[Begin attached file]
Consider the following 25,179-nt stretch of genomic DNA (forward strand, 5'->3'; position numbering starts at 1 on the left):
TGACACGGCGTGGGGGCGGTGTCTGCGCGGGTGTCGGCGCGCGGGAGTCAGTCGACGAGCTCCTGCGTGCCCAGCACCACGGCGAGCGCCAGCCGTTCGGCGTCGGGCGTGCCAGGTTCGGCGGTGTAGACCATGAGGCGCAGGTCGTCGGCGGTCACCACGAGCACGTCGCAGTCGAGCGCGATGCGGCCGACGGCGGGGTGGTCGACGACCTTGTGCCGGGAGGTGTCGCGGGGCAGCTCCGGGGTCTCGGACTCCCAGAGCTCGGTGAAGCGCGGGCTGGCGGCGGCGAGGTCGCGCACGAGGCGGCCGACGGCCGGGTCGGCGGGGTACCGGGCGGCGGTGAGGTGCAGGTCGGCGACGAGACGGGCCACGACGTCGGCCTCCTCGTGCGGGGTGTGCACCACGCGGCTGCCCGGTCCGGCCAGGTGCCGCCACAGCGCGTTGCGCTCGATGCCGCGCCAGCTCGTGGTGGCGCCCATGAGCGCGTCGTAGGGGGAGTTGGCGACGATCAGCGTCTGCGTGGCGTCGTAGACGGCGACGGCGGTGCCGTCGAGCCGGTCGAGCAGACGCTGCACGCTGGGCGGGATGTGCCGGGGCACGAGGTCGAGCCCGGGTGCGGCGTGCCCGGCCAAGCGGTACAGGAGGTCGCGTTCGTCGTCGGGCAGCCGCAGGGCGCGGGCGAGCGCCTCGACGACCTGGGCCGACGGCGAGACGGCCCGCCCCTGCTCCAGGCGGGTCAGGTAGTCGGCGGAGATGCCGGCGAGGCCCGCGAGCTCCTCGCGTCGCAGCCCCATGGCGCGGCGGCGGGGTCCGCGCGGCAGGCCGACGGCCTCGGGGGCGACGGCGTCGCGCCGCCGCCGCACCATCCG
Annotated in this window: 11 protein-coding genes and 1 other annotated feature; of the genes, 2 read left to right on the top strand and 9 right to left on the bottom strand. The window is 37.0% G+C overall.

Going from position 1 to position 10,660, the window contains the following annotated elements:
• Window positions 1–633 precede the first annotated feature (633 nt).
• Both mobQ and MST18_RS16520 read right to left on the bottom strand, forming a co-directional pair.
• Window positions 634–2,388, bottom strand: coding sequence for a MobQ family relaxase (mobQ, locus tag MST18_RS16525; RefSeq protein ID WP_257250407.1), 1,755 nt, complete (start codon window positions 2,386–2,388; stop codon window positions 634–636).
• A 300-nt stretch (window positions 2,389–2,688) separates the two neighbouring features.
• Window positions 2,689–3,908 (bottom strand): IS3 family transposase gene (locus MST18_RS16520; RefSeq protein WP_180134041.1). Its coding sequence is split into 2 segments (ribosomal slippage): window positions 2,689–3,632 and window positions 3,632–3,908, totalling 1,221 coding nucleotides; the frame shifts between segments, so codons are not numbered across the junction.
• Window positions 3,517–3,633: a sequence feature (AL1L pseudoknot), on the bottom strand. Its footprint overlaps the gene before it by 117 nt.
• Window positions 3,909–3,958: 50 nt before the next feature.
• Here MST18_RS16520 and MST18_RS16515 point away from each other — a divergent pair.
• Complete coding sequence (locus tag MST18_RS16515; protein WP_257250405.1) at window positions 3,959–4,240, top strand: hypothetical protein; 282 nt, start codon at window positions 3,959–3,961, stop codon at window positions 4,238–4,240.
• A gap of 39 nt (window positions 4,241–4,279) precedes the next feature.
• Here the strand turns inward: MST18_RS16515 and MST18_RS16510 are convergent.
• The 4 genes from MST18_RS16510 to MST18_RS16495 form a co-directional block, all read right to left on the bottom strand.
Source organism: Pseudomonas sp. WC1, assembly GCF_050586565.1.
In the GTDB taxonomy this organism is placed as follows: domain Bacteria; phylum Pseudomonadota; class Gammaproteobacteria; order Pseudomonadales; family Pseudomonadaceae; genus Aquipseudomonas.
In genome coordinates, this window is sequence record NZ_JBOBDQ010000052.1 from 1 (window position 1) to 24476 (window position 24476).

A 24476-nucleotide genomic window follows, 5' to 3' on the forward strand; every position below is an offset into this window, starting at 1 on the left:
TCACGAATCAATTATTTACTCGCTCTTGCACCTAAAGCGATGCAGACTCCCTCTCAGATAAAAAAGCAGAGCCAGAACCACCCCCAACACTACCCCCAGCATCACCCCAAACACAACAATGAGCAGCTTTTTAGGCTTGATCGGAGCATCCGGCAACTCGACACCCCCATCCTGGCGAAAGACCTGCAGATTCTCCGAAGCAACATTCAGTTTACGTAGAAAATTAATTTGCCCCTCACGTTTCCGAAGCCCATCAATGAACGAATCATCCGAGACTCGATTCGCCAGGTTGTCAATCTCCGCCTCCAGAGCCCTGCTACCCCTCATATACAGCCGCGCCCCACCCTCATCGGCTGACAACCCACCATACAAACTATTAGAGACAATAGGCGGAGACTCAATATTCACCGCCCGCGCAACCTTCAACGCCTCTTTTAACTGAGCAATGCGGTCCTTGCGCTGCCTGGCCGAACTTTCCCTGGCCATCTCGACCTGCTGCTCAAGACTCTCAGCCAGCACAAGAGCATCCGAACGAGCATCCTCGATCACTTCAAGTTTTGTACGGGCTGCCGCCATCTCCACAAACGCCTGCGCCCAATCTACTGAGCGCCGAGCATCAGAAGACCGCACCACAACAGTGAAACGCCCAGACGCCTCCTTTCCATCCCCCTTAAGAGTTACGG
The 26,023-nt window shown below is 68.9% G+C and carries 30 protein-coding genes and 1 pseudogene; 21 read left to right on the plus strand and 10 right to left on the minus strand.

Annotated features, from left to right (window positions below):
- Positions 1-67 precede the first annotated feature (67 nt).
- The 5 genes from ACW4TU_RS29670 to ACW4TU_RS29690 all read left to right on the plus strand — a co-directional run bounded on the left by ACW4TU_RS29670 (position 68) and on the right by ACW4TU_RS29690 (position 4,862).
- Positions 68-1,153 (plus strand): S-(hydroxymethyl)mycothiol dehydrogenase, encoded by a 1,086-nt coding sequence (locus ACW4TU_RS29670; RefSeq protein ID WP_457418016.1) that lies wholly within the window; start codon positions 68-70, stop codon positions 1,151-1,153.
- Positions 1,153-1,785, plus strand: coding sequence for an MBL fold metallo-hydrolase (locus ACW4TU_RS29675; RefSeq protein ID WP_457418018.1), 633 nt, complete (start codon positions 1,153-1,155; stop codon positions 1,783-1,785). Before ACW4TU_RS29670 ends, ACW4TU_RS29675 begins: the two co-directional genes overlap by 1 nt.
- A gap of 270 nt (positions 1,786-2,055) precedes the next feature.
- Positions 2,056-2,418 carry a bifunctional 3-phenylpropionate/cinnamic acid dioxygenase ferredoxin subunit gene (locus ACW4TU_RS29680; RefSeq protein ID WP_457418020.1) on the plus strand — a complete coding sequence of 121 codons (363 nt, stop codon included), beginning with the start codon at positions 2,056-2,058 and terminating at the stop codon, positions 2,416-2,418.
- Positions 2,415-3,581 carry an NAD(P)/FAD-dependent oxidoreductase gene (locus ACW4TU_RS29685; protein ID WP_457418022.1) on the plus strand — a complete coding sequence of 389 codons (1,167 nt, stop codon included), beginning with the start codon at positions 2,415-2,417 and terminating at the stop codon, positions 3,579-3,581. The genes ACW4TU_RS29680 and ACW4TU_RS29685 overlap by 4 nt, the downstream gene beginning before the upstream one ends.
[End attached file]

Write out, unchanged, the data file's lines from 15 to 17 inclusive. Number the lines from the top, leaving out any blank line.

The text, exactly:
• Here the strand turns inward: MST18_RS16515 and MST18_RS16510 are convergent.
• The 4 genes from MST18_RS16510 to MST18_RS16495 form a co-directional block, all read right to left on the bottom strand.
Source organism: Pseudomonas sp. WC1, assembly GCF_050586565.1.